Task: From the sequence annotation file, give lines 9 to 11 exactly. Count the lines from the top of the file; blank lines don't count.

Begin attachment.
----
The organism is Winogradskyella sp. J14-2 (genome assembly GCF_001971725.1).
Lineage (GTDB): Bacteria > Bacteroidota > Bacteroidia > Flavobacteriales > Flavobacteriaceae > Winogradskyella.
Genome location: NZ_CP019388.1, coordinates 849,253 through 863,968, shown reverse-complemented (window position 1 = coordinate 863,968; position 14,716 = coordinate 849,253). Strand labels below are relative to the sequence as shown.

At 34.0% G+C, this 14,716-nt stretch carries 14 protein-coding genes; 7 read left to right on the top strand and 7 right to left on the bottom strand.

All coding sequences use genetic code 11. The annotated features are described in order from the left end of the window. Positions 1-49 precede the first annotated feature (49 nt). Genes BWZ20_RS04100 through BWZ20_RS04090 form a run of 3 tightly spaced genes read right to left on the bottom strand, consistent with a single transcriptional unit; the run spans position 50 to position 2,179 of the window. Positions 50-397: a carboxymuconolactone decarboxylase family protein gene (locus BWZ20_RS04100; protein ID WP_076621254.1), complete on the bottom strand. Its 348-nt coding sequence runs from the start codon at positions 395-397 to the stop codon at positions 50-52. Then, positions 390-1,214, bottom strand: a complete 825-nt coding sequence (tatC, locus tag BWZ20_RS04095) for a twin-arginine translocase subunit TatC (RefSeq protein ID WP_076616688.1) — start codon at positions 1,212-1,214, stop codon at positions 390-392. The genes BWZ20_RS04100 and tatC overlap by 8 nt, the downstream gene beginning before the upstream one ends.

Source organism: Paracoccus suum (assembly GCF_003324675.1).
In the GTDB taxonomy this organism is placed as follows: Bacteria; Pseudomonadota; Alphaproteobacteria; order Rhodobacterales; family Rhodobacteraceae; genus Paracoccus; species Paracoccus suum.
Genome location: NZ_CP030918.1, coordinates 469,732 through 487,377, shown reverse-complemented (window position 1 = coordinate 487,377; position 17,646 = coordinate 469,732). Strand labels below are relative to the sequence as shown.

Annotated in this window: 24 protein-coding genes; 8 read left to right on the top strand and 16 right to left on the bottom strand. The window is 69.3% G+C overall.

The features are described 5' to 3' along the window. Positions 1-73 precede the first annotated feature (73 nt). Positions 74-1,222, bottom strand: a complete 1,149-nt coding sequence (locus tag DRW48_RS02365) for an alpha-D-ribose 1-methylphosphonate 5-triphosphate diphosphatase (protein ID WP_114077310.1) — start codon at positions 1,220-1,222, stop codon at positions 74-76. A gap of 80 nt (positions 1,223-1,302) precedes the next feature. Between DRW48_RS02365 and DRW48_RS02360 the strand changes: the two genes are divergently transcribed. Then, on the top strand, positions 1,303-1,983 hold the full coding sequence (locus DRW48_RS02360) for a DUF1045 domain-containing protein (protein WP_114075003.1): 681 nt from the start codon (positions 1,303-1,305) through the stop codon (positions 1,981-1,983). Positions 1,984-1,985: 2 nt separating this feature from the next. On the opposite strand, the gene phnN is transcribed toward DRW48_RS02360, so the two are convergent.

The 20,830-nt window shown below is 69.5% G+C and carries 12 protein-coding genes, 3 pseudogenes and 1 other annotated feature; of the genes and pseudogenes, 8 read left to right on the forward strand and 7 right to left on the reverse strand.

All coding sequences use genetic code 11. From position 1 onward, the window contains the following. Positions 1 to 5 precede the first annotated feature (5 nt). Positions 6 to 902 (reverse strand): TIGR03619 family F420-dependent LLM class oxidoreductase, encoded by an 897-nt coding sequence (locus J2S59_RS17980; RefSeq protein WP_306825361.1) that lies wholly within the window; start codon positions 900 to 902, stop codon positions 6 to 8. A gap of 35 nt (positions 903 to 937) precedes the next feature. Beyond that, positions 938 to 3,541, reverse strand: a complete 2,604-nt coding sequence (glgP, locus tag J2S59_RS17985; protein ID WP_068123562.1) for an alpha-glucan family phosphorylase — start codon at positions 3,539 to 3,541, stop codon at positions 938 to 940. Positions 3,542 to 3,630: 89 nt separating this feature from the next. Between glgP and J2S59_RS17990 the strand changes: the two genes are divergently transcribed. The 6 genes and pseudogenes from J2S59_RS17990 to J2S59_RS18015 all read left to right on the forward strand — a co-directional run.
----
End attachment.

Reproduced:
Annotated in this window: 24 protein-coding genes; 8 read left to right on the top strand and 16 right to left on the bottom strand. The window is 69.3% G+C overall.

The features are described 5' to 3' along the window. Positions 1-73 precede the first annotated feature (73 nt). Positions 74-1,222, bottom strand: a complete 1,149-nt coding sequence (locus tag DRW48_RS02365) for an alpha-D-ribose 1-methylphosphonate 5-triphosphate diphosphatase (protein ID WP_114077310.1) — start codon at positions 1,220-1,222, stop codon at positions 74-76. A gap of 80 nt (positions 1,223-1,302) precedes the next feature. Between DRW48_RS02365 and DRW48_RS02360 the strand changes: the two genes are divergently transcribed. Then, on the top strand, positions 1,303-1,983 hold the full coding sequence (locus DRW48_RS02360) for a DUF1045 domain-containing protein (protein WP_114075003.1): 681 nt from the start codon (positions 1,303-1,305) through the stop codon (positions 1,981-1,983). Positions 1,984-1,985: 2 nt separating this feature from the next. On the opposite strand, the gene phnN is transcribed toward DRW48_RS02360, so the two are convergent.

The 20,830-nt window shown below is 69.5% G+C and carries 12 protein-coding genes, 3 pseudogenes and 1 other annotated feature; of the genes and pseudogenes, 8 read left to right on the forward strand and 7 right to left on the reverse strand.